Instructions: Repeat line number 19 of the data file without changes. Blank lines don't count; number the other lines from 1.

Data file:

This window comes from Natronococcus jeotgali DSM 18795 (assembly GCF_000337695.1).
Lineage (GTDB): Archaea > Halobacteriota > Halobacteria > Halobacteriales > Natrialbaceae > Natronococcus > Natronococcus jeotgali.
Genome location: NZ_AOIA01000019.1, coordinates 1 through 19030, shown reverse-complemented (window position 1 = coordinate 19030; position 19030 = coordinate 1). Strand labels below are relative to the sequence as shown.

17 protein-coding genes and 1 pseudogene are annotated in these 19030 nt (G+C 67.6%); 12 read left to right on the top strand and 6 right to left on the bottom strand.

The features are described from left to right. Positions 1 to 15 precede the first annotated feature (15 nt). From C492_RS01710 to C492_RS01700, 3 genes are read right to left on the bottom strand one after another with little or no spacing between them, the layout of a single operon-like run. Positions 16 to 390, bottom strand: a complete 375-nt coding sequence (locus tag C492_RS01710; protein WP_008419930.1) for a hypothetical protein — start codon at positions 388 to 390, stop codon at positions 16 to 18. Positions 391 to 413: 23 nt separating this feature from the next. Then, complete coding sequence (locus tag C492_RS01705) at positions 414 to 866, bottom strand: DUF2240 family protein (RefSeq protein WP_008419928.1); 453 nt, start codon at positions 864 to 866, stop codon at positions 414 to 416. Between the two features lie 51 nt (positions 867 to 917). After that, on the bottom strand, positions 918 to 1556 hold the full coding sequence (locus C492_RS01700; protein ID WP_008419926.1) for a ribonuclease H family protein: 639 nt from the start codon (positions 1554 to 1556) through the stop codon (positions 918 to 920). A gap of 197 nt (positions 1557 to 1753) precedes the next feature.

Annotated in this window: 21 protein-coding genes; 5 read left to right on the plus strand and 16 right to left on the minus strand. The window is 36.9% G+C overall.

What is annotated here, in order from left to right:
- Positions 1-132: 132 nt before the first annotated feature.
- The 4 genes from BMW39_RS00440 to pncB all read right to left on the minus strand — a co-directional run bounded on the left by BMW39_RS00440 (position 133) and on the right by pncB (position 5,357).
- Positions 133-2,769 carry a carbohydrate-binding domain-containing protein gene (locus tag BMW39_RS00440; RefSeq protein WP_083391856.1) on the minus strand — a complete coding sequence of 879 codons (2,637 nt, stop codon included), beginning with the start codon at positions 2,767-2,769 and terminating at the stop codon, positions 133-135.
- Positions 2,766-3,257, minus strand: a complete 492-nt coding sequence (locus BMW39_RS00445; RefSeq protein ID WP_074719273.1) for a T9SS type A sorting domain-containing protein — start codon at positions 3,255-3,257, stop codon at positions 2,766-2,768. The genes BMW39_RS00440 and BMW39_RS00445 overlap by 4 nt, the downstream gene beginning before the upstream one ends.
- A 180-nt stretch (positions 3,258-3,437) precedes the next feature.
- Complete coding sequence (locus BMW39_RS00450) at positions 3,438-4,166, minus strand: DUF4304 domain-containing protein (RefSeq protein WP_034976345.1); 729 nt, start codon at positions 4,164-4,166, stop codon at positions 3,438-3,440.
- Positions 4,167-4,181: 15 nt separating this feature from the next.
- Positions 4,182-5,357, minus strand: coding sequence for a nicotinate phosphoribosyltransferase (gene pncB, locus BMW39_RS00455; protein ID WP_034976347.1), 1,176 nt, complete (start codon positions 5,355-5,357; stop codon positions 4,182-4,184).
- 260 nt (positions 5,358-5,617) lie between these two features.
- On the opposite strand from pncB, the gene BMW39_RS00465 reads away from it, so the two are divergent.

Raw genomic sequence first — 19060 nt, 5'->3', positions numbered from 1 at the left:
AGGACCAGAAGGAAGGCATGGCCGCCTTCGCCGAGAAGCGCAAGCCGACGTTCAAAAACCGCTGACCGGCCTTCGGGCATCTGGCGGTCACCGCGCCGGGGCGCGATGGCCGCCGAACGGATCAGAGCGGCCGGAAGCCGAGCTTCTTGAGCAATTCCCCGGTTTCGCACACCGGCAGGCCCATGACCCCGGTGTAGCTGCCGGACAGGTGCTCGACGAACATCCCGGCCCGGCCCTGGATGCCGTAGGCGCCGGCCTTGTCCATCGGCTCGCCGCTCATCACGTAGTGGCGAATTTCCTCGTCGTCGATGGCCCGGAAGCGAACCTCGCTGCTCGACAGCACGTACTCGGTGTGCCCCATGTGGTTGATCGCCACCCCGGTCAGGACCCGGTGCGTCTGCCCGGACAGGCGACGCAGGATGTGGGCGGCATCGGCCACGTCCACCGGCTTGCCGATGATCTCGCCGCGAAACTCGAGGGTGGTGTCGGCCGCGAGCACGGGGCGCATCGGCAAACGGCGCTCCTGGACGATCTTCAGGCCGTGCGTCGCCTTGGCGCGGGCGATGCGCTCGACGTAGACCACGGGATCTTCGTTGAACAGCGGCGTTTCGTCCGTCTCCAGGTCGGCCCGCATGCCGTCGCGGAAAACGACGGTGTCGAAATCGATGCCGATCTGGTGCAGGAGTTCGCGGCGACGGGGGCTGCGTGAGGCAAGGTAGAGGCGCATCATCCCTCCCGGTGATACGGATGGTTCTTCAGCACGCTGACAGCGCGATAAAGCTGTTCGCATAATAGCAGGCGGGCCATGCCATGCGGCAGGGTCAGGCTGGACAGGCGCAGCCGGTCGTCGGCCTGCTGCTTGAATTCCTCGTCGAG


AGGACCAGAAGGAAGGCATGGCCGCCTTCGCCGAGAAGCGCAAGCCGACGTTCAAAAACCGCTGACCGGCCTTCGGGCATCTGGCGGTCACCGCGCCGGGGCGCGATGGCCGCCGAACGGATCAGAGCGGCCGGAAGCCGAGCTTCTTGAGCAATTCCCCGGTTTCGCACACCGGCAGGCCCATGACCCCGGTGTAGCTGCCGGACAGGTGCTCGACGAACATCCCGGCCCGGCCCTGGATGCCGTAGGCGCCGGCCTTGTCCATCGGCTCGCCGCTCATCACGTAGTGGCGAATTTCCTCGTCGTCGATGGCCCGGAAGCGAACCTCGCTGCTCGACAGCACGTACTCGGTGTGCCCCATGTGGTTGATCGCCACCCCGGTCAGGACCCGGTGCGTCTGCCCGGACAGGCGACGCAGGATGTGGGCGGCATCGGCCACGTCCACCGGCTTGCCGATGATCTCGCCGCGAAACTCGAGGGTGGTGTCGGCCGCGAGCACGGGGCGCATCGGCAAACGGCGCTCCTGGACGATCTTCAGGCCGTGCGTCGCCTTGGCGCGGGCGATGCGCTCGACGTAGACCACGGGATCTTCGTTGAACAGCGGCGTTTCGTCCGTCTCCAGGTCGGCCCGCATGCCGTCGCGGAAAACGACGGTGTCGAAATCGATGCCGATCTGGTGCAGGAGTTCGCGGCGACGGGGGCTGCGTGAGGCAAGGTAGAGGCGCATCATCCCTCCCGGTGATACGGATGGTTCTTCAGCACGCTGACAGCGCGATAAAGCTGTTCGCATAATAGCAGGCGGGCCATGCCATGCGGCAGGGTCAGGCTGGACAGGCGCAGCCGGTCGTCGGCCTGCTGCTTGAATTCCTCGTCGAG